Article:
This major global history of the twentieth century is written by four prominent international historians for first-year undergraduate level and upward. Using their thematic and regional expertise, the authors cover events in Europe, Asia, the Middle East, Africa and the Americas from the last century and beyond. Among the areas this book covers are: the decline of European hegemony over the international order the diffusion of power to the two superpowers the rise of newly independent states in Asia and Africa the course and consequences of the major global conflicts of the twentieth century. This second edition is thoroughly updated, and includes extended coverage of European integration, the rise of supra-governmental organizations, and the ‘global War on Terror'. A support website provides supplementary exercises, questions and tutor guidance.
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Clash of Modernities

The Making and Unmaking of the New Jew, Turk, and Arab and the Islamist Challenge

Author: Khaldoun Samman

Publisher: Routledge

ISBN: 1317262344

Category: Political Science

Page: 272

View: 973

To understand the Middle East we must also understand how the West produced a temporal narrative of world history in which westemers placed themselves on top and all others below them. In a landmark reinterpretation of Middle Eastern history, this book shows how Arabs, Muslims, Turks, and Jews absorbed, revised, yet remained loyal to this Western vision. Turkish Kemalism and Israeli Zionism, in their efforts to push their people forward, accepted the narrative almost wholeheartedly, eradicating what they perceived as 'archaic' characteristics of their Jewish and Turkish cultures. Arab nationalists negotiated a more culturally schizophrenic approach to appeasing the colonizer's gaze. But so too, Samman argues, did the Islamists who likewise wanted to improve their societies. But in order to modernize, Islamists prescribed the eradication of Western contamination and reintroduced the prophetic stage that they believe - if the colonizer and their local Arab coconspirators hadn't intervened - would have produced true civilization. Samman's account explains why Islamists broke more radically with the colonizer's insult. For all these nationalists gender would be used as the measuring device of how well they did in relation to the colonizer's gaze.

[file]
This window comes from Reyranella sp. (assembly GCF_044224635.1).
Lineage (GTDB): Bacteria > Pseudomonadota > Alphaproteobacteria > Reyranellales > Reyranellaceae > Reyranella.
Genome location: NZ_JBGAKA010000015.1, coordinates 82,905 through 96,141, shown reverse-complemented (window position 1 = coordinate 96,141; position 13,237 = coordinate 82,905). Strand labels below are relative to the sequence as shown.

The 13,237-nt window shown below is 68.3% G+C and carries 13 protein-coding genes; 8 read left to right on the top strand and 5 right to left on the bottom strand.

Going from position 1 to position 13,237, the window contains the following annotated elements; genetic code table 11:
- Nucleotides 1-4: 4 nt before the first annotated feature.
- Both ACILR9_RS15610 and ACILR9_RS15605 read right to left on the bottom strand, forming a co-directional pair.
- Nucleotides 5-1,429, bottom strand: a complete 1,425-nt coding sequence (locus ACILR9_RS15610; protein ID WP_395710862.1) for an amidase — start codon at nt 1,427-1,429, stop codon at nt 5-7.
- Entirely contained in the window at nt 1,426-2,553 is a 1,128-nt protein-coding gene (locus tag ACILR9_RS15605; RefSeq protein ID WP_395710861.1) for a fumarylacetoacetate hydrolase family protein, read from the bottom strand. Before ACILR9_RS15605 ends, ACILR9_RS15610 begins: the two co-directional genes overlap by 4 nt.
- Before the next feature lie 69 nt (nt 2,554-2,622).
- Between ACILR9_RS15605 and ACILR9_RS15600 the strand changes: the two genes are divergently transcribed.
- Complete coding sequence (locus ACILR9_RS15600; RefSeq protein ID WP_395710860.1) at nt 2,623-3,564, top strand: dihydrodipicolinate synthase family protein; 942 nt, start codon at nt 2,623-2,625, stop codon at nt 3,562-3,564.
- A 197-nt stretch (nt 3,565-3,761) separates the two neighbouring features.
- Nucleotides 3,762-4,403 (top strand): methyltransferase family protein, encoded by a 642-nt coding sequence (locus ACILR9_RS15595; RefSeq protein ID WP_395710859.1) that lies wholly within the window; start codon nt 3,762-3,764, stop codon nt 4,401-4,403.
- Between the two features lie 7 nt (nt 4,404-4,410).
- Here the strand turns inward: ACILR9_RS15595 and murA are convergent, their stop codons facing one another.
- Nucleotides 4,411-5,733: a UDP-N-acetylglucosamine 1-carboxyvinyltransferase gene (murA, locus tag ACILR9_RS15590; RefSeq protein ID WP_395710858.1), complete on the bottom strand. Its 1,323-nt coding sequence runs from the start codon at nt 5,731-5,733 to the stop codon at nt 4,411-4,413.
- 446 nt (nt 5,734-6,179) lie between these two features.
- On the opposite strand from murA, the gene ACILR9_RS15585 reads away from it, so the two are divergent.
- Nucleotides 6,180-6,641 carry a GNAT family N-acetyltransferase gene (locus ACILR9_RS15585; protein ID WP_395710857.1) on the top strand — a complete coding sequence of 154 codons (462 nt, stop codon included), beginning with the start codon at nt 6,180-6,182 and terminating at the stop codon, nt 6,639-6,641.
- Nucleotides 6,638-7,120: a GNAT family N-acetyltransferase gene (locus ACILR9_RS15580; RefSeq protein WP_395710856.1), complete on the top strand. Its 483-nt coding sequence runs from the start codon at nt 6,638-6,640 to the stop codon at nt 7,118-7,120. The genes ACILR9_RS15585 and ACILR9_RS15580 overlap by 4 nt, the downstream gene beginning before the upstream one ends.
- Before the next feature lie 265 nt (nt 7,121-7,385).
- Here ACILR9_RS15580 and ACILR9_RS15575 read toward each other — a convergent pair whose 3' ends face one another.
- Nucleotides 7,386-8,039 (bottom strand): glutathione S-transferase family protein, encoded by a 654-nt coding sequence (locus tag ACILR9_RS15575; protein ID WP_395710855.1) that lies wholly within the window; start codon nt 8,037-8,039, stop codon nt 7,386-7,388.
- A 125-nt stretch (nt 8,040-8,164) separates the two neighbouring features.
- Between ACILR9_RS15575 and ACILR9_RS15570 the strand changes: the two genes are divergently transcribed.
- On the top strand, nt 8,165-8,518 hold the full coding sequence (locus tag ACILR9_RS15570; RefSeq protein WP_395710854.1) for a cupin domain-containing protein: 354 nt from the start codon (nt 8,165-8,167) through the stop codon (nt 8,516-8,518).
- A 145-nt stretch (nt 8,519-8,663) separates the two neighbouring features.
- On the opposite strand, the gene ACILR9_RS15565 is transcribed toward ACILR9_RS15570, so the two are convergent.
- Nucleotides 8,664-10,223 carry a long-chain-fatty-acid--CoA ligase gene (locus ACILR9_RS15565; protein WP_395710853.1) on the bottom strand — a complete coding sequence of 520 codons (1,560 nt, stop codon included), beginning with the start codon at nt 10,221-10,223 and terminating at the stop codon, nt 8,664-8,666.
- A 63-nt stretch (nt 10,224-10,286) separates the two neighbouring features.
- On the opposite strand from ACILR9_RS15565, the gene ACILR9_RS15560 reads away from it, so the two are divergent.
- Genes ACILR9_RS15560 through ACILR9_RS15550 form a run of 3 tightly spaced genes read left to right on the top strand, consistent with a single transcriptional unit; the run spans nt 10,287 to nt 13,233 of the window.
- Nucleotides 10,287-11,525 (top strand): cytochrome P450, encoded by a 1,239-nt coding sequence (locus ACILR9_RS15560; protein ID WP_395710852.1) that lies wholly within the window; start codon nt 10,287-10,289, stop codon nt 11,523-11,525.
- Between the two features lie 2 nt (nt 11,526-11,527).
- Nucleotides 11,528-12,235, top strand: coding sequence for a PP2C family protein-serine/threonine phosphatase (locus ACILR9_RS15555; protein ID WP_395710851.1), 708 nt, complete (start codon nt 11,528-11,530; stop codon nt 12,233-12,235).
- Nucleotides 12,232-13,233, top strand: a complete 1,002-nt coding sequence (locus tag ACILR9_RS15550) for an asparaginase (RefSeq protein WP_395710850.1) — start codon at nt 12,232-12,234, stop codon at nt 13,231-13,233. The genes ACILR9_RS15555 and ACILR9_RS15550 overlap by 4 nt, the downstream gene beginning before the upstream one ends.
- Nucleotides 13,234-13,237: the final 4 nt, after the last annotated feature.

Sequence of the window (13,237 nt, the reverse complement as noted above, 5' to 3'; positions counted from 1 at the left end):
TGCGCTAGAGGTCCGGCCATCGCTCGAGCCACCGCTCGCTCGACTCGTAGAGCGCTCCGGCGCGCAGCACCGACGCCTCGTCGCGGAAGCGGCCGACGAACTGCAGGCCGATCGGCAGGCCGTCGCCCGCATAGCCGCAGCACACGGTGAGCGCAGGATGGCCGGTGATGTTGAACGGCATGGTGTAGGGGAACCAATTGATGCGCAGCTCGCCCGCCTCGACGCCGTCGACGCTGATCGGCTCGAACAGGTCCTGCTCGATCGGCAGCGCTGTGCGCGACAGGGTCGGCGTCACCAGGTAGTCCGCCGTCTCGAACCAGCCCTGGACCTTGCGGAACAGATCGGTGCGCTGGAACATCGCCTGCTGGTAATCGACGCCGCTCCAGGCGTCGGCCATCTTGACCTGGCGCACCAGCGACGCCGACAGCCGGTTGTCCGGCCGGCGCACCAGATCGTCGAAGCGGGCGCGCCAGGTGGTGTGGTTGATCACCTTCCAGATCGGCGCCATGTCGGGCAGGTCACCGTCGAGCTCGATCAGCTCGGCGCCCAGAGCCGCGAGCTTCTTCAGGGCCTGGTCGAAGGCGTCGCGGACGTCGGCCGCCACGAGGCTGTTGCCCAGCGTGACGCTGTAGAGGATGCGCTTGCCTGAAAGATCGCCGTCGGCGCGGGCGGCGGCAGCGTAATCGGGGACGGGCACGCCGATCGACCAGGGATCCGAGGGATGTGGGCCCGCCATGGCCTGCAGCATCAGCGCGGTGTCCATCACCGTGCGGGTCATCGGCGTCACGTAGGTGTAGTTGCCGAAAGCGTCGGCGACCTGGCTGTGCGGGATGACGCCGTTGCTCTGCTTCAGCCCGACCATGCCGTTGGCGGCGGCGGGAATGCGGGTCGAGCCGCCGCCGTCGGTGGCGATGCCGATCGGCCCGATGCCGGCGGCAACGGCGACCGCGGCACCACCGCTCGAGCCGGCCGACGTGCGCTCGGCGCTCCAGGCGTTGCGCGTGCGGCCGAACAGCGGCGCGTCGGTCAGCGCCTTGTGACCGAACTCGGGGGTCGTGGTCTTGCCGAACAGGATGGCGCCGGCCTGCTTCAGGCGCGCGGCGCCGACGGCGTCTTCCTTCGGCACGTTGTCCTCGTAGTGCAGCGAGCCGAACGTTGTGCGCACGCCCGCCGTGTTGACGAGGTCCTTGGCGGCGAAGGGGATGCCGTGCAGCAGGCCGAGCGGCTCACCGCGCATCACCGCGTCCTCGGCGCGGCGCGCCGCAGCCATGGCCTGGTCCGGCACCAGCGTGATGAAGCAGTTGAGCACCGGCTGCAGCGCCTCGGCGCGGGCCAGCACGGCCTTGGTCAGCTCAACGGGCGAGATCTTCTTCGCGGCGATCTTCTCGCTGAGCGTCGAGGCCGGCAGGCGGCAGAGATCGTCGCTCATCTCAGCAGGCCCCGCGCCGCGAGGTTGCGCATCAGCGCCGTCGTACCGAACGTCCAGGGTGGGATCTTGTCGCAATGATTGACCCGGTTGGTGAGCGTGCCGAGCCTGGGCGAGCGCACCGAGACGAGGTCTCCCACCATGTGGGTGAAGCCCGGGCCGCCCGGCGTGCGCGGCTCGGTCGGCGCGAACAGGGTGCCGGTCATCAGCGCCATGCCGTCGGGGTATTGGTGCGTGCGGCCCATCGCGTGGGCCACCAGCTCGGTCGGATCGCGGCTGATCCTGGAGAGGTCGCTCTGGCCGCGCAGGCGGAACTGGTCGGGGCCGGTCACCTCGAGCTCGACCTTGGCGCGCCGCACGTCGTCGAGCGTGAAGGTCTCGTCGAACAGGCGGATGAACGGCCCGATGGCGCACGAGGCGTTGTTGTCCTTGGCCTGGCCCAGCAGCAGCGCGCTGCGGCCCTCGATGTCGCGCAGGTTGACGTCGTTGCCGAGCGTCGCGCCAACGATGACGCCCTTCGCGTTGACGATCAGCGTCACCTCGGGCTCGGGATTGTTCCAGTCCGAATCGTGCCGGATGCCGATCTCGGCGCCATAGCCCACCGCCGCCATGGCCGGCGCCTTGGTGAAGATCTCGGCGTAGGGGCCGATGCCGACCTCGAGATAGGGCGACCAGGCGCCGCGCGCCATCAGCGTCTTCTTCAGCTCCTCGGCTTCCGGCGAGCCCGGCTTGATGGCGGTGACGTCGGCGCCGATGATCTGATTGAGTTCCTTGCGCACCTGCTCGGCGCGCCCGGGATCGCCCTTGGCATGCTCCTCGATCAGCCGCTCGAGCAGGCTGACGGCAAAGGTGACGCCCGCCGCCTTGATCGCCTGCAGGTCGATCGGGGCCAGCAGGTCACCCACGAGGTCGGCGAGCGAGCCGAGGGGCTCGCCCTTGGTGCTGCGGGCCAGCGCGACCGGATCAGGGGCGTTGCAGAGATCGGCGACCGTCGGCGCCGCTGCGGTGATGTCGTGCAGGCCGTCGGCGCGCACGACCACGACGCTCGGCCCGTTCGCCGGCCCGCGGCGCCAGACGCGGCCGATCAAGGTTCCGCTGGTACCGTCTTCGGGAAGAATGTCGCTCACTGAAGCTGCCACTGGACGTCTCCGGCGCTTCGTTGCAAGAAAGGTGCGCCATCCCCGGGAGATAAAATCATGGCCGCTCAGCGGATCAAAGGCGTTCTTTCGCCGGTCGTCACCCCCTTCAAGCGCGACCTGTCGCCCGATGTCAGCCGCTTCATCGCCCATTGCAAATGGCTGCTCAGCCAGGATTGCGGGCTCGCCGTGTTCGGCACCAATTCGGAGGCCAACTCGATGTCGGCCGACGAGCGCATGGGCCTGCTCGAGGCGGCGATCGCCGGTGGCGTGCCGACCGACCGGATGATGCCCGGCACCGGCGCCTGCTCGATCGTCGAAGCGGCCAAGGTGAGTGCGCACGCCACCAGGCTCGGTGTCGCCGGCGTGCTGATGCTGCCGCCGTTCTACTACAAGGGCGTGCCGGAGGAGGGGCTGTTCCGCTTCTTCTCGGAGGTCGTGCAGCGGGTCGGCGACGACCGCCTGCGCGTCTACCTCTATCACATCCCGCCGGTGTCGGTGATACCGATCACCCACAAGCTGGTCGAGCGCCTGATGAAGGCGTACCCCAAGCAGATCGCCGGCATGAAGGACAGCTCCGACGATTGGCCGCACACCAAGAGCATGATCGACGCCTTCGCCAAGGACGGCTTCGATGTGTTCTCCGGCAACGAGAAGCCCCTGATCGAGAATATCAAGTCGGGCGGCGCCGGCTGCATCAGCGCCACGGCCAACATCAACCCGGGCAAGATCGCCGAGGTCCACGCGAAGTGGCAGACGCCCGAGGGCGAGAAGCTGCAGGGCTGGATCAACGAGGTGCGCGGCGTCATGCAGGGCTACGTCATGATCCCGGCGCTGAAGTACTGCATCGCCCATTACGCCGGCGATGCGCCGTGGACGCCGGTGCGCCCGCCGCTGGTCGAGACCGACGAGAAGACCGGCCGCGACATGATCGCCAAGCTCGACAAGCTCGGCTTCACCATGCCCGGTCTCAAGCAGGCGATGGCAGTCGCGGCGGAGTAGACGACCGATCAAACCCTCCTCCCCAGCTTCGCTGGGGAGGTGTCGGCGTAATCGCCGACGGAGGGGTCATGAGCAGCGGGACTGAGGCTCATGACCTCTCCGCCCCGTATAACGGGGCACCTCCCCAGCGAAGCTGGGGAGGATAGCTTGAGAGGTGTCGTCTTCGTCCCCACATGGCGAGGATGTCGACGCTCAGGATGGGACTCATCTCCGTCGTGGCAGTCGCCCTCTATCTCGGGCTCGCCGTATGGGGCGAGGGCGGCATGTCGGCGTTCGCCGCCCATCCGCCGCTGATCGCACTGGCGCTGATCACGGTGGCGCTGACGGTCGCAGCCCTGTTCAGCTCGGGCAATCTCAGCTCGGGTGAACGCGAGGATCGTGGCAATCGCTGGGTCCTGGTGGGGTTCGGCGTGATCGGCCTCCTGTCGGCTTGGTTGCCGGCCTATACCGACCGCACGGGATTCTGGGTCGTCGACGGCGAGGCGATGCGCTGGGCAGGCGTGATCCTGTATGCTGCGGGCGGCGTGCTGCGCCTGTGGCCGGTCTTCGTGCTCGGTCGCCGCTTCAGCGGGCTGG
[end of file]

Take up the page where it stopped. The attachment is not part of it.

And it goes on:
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Die Geburt Israels

Mythos und Wirklichkeit

Author: Simha Flapan

Publisher: N.A